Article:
Removing the Red Ives Dam by Fire

Removal of the Red Ives Dam has been anticipated for over 20 years! And the dam wasn’t giving up easy even when it came down to its final days.  A fire had compromised the major access road to the forest, and it was headed in the direction of the major other access road.  This situation led the Forest to close the area in which the dam was located to public access and management of the area was temporally handed over to a Type 1 fire team.  Getting permission into the site seemed unlikely, but it was thankfully granted to the team and the weather cooperated to allow for removal of the Red Ives Dam.

Trout Unlimited partnered with the St. Joe Rangers Station of the Idaho Panhandle National Forest to remove the Red Ives Dam this August using funds supplied by the US Fish and Wildlife Service, the US Forest Service, Idaho Conservation League, Resources Legacy Fund, and the Coeur d’Alene Basin Restoration Partnership.  The Red Ives Dam was built in the 1930s to provide power to the nearby ranger station until the mid 1980s.  This project was the first project to hit the ground as a partnership between the Idaho Panhandle National Forest and Trout Unlimited.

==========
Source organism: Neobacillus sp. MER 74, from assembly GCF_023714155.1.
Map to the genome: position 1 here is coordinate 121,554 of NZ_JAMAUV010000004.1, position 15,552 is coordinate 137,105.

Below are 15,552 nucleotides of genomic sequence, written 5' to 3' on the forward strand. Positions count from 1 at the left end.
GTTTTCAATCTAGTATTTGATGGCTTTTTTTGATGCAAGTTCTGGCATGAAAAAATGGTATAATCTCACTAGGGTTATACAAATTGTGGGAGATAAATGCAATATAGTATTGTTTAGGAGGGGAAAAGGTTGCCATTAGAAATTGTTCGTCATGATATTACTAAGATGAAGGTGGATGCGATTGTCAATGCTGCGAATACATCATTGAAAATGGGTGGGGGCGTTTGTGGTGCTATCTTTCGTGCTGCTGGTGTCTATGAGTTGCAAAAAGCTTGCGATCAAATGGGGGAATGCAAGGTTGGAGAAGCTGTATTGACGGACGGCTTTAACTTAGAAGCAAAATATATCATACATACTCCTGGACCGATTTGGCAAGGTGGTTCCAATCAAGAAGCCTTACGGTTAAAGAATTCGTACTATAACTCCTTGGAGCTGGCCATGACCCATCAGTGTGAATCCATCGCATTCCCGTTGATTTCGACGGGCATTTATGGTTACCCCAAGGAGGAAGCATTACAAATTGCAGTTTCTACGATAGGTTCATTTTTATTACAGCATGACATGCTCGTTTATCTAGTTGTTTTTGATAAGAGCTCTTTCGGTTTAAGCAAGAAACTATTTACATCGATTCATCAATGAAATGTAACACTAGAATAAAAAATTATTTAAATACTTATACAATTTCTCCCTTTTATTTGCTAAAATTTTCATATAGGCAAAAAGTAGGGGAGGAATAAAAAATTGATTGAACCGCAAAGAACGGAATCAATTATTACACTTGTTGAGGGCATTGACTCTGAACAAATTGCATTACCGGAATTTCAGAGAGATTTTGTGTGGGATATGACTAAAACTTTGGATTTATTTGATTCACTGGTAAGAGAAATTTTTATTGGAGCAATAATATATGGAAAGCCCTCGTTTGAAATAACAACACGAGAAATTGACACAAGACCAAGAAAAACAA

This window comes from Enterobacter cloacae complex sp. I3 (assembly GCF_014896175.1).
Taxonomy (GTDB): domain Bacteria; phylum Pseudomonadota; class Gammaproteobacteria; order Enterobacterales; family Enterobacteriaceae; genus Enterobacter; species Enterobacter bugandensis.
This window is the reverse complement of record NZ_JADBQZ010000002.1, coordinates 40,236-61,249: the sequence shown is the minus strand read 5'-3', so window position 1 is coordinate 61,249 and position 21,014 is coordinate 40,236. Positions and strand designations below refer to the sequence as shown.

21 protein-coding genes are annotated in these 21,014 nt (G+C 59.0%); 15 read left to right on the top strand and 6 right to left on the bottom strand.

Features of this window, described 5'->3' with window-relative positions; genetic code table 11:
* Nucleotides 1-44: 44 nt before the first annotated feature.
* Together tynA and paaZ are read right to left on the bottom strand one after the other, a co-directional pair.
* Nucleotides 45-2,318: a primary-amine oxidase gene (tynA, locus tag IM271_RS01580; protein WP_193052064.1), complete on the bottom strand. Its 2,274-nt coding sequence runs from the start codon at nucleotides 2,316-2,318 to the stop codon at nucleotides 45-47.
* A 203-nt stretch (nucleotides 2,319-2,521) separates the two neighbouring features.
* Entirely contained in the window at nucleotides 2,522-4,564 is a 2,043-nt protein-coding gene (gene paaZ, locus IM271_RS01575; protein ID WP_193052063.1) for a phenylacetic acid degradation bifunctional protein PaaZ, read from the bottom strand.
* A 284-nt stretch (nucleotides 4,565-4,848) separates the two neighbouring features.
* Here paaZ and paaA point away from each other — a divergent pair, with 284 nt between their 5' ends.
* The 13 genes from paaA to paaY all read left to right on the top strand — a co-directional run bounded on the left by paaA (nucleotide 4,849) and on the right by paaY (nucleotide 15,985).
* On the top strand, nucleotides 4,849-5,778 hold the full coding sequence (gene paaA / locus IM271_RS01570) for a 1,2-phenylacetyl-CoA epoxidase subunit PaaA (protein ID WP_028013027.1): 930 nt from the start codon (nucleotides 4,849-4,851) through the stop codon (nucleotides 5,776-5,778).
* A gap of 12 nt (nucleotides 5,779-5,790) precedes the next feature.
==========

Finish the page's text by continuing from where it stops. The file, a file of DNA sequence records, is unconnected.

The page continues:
The hammering begins!

Even though the fire was compromising the access into the forest, the project area was not in immediate threat and the skies were clearer and the temperatures cooler than anywhere outside the Forest.  Between the remote forest setting with none of the typical August crowds and the lack of traffic to manage, the project setting was idyllic. Our only visitors were the local marten, beavers, and the occasional firefighter completing their rounds.

Looking down at where the dam once stood.

The dam proved to be of hardy construction representative of the times it was built.  Far more concrete and rebar than the partners anticipated, but once the contractors solidified their method for hammering, the Red Ives Dam days were quickly done. Once all remnants of the dam were removed, the channel was regraded with a couple pools and a debris jam to provide cover for the native westslope cutthroat and bull trout.  Red Ives Creek is one of the last remaining streams in which bull trout spawn, removal of the dam has opened the pathway to more habitat for the fish and for future phases of restoration on the waterway.


This entry was posted in Uncategorized. Bookmark the permalink.